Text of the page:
Speaker Holdup Stalls GOP Agenda

Kevin McCarthy
Rep. Kevin McCarthy votes for himself for the ninth time in the House chamber on Jan. 5. (Alex Brandon/AP)

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Multiple failed attempts in the House of Representatives to solidify Rep. Kevin McCarthy (R-Calif.) as the next Speaker of the House delayed the GOP caucus from kicking off its legislative agenda on time, as every official function in the chamber requires a signoff from the speaker.

Without a speaker, elected officials could not be sworn in, leaving committees that regulate industries such as trucking in limbo. That includes the transportation committee in the House.

It took 15 ballots over four days for McCarthy to win the speaker’s gavel early in the morning of Jan. 7. Other nominees for the speakership in the 118th Congress also were unable to secure the requisite 218 votes.

McCarthy’s nomination stalled amid Republican disagreements; as many as 20 Republicans splintered from their party’s broader backing of McCarthy.

Hakeem Jeffries


Democrats, meanwhile, unified around Minority Leader Hakeem Jeffries (D-N.Y.).

Proceeding with multiple rounds of ballots to win the chamber’s speakership is a procedural occurrence not seen on Capitol Hill in about a century; a new speaker is typically elected on the first ballot.

The chamber’s voting quandary also raised the possibility that McCarthy’s 20 GOP antagonists would seek high-energy debates over federal government funding parameters, the country’s borrowing authority — otherwise known as a debt ceiling — and any further aid for Ukraine’s armed conflict.

President Joe Biden took aim at the vote for speakership during a trip to Kentucky on Jan. 4 that highlighted funding for an aging Brent Spence Bridge. The president told reporters, “A Congress that can’t function is just embarrassing. We’re the greatest nation in the world. How can that be?”

House Republicans secured the majority after the November midterms. Prior to that election, McCarthy and his leadership circle unveiled the “Commitment to America” platform. Included in the policy proposal was a call to improve freight connectivity along the nation’s supply chains.

Recently, current House Republican leaders sought to push their caucus toward a legislative mindset. Incoming Majority Leader Steve Scalise (R-La.) had expressed optimism about his party’s agenda.

“We understand that developing a good process will lead to better legislative outcomes. Returning to work in person, empowering each committee, moving legislation through regular order, encouraging member input, and allowing adequate time to read legislation will be major priorities of our incoming majority. We are excited to make those principles a reality in the House,” said Scalise.

“We do also recognize that it will take some time for our committees to organize and start moving legislation through regular order. In the meantime, we will begin bringing up meaningful, ‘ready-to-go’ legislation in the House,” the Louisiana Republican continued.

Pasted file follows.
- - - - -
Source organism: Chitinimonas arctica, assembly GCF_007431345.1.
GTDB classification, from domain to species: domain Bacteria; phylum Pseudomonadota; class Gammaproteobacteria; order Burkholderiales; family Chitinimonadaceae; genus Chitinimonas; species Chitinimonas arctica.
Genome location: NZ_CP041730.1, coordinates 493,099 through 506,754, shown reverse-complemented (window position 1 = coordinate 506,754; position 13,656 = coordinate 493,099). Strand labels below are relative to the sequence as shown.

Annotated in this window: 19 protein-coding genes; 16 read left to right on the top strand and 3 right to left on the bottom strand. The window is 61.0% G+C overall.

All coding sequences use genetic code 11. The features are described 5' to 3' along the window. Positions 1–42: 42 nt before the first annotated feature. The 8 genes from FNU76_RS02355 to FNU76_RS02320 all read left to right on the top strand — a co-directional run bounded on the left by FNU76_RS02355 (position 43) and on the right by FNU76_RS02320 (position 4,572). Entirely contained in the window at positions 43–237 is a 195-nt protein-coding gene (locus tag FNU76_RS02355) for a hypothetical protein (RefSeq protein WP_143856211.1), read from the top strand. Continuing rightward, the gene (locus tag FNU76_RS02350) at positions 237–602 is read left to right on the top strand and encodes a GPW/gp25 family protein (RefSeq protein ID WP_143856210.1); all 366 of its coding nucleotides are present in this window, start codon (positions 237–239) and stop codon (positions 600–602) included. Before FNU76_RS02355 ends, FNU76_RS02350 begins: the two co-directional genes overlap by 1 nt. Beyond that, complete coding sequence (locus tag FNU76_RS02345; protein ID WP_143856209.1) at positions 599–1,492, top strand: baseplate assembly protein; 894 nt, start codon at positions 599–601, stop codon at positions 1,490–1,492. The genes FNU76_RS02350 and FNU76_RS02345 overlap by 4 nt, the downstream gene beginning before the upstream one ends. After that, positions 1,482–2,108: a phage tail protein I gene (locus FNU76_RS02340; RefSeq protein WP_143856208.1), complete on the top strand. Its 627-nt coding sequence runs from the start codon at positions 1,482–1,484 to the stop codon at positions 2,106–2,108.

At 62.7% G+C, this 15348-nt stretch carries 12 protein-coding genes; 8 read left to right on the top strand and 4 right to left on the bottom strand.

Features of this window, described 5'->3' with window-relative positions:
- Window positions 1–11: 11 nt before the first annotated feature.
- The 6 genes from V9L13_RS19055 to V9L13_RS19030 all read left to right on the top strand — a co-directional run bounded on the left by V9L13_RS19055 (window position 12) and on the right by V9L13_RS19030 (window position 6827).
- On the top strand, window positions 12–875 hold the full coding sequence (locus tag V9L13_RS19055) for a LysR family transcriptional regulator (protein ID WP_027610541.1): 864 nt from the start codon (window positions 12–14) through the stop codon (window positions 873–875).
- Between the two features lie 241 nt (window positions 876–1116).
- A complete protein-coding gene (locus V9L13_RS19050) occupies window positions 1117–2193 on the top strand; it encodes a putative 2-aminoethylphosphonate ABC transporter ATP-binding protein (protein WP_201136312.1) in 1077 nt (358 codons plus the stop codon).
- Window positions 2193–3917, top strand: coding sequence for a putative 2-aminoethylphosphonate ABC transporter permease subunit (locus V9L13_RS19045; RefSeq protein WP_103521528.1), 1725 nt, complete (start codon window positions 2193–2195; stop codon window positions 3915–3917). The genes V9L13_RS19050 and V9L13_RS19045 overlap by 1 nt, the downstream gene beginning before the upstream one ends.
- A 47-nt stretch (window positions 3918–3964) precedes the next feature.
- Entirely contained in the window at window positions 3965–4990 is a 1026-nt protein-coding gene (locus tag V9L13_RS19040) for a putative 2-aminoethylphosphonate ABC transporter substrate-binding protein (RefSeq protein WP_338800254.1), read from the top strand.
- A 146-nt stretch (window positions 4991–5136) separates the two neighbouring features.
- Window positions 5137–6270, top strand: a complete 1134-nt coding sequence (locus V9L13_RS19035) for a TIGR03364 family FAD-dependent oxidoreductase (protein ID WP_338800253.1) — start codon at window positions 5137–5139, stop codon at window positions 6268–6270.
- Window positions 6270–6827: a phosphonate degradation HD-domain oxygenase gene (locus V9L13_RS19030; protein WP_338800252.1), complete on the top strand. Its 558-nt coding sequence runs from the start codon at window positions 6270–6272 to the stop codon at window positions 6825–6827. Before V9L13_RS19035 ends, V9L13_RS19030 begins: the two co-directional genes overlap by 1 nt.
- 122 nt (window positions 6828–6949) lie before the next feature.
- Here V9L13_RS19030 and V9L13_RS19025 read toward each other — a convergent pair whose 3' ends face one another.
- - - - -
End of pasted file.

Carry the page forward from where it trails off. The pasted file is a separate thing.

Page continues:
Steve Scalise


One such “ready-to-go” bill on Scalise’s radar is designed to prohibit non-emergency drawdowns of the Strategic Petroleum Reserve if there is no road map for increasing domestic energy production.

Additionally, most House Republicans pledged to ramp up oversight of the Biden administration. Pertaining to transportation policy, senior GOP lawmakers are suggesting an in-depth examination of the $1 trillion Infrastructure Investment and Jobs Act. The IIJA, known as the bipartisan infrastructure law, was enacted in 2021.

A focus for the congressional GOP is a Dec. 16, 2021, memorandum from the Federal Highway Administration suggesting state agencies prioritize maintenance of projects instead of breaking ground on new projects. A recent review of the memo by the Government Accountability Office prompted Republicans to continue to call for its undoing.

“The FHWA memo goes far beyond mere ‘guidance’ from the administration,” said Rep. Sam Graves (R-Mo.) last month. Graves is the transportation committee’s Republican leader. “Since IIJA was signed into law, the administration has repeatedly doubled down on discouraging states from expanding or building new roads they may need, despite this policy being in direct conflict with what Congress intended.”

“Congressional and stakeholder calls for FHWA to rescind its December guidance have been ignored by the administration, which they know has caused significant confusion among states,” Graves continued.

On the other side of the Capitol, the Senate Democrats scheduled legislative affairs to formally begin the week of Jan. 23. Both Democrats and Republicans in the upper chamber selected their leaders without controversy. “We have a lot of work ahead of us, so I hope we can find some ways to come together — and not succumb to gridlock — for the good of this chamber and for the good of our country,” Majority Leader Chuck Schumer (D-N.Y.) said Jan. 4.

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The start of the new session of Congress led infrastructure stakeholders to renew calls for bipartisanship with federal lawmakers seeking to commence their agenda.

The U.S. Chamber of Commerce was among those groups.

“The Infrastructure Investment and Jobs Act is an excellent case study of how bipartisanship can lead to progress on big initiatives,” said Neil Bradley, the chamber’s executive vice president and chief policy officer, on Jan. 4.




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